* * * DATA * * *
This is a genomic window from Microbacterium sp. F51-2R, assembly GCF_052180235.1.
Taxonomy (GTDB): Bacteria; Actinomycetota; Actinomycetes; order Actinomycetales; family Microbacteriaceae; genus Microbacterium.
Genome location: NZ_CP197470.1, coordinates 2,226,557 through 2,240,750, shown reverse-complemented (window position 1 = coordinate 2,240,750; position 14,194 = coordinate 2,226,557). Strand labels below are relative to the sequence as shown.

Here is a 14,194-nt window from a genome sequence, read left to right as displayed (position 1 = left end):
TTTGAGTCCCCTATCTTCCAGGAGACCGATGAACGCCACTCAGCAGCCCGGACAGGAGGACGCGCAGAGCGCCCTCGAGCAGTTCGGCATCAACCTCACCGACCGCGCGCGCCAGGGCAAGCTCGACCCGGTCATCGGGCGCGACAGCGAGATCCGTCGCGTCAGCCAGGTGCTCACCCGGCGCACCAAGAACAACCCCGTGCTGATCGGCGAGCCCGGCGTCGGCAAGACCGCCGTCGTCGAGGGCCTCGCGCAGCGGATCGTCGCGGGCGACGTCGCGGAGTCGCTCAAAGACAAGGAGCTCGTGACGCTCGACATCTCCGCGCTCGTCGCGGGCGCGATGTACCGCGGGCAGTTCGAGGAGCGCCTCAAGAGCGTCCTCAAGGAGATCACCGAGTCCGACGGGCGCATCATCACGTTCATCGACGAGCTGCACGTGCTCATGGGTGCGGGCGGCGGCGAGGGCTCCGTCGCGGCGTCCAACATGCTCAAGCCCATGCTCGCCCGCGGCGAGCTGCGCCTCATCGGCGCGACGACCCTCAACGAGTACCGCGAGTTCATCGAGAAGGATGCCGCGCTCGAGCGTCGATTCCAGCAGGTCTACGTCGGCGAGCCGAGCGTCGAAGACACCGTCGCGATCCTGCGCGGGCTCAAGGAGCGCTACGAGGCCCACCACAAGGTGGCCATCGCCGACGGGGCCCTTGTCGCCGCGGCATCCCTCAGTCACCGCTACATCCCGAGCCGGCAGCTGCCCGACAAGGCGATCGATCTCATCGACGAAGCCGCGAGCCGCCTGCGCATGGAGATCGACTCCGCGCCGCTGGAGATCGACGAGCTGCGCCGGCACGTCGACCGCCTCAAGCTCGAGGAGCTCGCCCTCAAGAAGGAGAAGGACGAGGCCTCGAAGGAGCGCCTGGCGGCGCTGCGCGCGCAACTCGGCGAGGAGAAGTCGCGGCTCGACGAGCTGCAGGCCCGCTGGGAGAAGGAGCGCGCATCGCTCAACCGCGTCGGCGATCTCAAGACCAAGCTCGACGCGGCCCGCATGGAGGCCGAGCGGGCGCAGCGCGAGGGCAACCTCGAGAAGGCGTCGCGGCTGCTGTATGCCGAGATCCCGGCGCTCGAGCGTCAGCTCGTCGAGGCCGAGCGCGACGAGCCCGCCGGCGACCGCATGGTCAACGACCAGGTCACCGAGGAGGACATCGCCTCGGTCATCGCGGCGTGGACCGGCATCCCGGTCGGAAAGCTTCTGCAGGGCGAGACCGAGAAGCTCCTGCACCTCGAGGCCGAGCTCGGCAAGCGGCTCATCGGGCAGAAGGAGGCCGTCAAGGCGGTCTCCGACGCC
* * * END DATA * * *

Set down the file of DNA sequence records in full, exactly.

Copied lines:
This is a genomic window from Microbacterium sp. F51-2R, assembly GCF_052180235.1.
Taxonomy (GTDB): Bacteria; Actinomycetota; Actinomycetes; order Actinomycetales; family Microbacteriaceae; genus Microbacterium.
Genome location: NZ_CP197470.1, coordinates 2,226,557 through 2,240,750, shown reverse-complemented (window position 1 = coordinate 2,240,750; position 14,194 = coordinate 2,226,557). Strand labels below are relative to the sequence as shown.

Here is a 14,194-nt window from a genome sequence, read left to right as displayed (position 1 = left end):
TTTGAGTCCCCTATCTTCCAGGAGACCGATGAACGCCACTCAGCAGCCCGGACAGGAGGACGCGCAGAGCGCCCTCGAGCAGTTCGGCATCAACCTCACCGACCGCGCGCGCCAGGGCAAGCTCGACCCGGTCATCGGGCGCGACAGCGAGATCCGTCGCGTCAGCCAGGTGCTCACCCGGCGCACCAAGAACAACCCCGTGCTGATCGGCGAGCCCGGCGTCGGCAAGACCGCCGTCGTCGAGGGCCTCGCGCAGCGGATCGTCGCGGGCGACGTCGCGGAGTCGCTCAAAGACAAGGAGCTCGTGACGCTCGACATCTCCGCGCTCGTCGCGGGCGCGATGTACCGCGGGCAGTTCGAGGAGCGCCTCAAGAGCGTCCTCAAGGAGATCACCGAGTCCGACGGGCGCATCATCACGTTCATCGACGAGCTGCACGTGCTCATGGGTGCGGGCGGCGGCGAGGGCTCCGTCGCGGCGTCCAACATGCTCAAGCCCATGCTCGCCCGCGGCGAGCTGCGCCTCATCGGCGCGACGACCCTCAACGAGTACCGCGAGTTCATCGAGAAGGATGCCGCGCTCGAGCGTCGATTCCAGCAGGTCTACGTCGGCGAGCCGAGCGTCGAAGACACCGTCGCGATCCTGCGCGGGCTCAAGGAGCGCTACGAGGCCCACCACAAGGTGGCCATCGCCGACGGGGCCCTTGTCGCCGCGGCATCCCTCAGTCACCGCTACATCCCGAGCCGGCAGCTGCCCGACAAGGCGATCGATCTCATCGACGAAGCCGCGAGCCGCCTGCGCATGGAGATCGACTCCGCGCCGCTGGAGATCGACGAGCTGCGCCGGCACGTCGACCGCCTCAAGCTCGAGGAGCTCGCCCTCAAGAAGGAGAAGGACGAGGCCTCGAAGGAGCGCCTGGCGGCGCTGCGCGCGCAACTCGGCGAGGAGAAGTCGCGGCTCGACGAGCTGCAGGCCCGCTGGGAGAAGGAGCGCGCATCGCTCAACCGCGTCGGCGATCTCAAGACCAAGCTCGACGCGGCCCGCATGGAGGCCGAGCGGGCGCAGCGCGAGGGCAACCTCGAGAAGGCGTCGCGGCTGCTGTATGCCGAGATCCCGGCGCTCGAGCGTCAGCTCGTCGAGGCCGAGCGCGACGAGCCCGCCGGCGACCGCATGGTCAACGACCAGGTCACCGAGGAGGACATCGCCTCGGTCATCGCGGCGTGGACCGGCATCCCGGTCGGAAAGCTTCTGCAGGGCGAGACCGAGAAGCTCCTGCACCTCGAGGCCGAGCTCGGCAAGCGGCTCATCGGGCAGAAGGAGGCCGTCAAGGCGGTCTCCGACGCC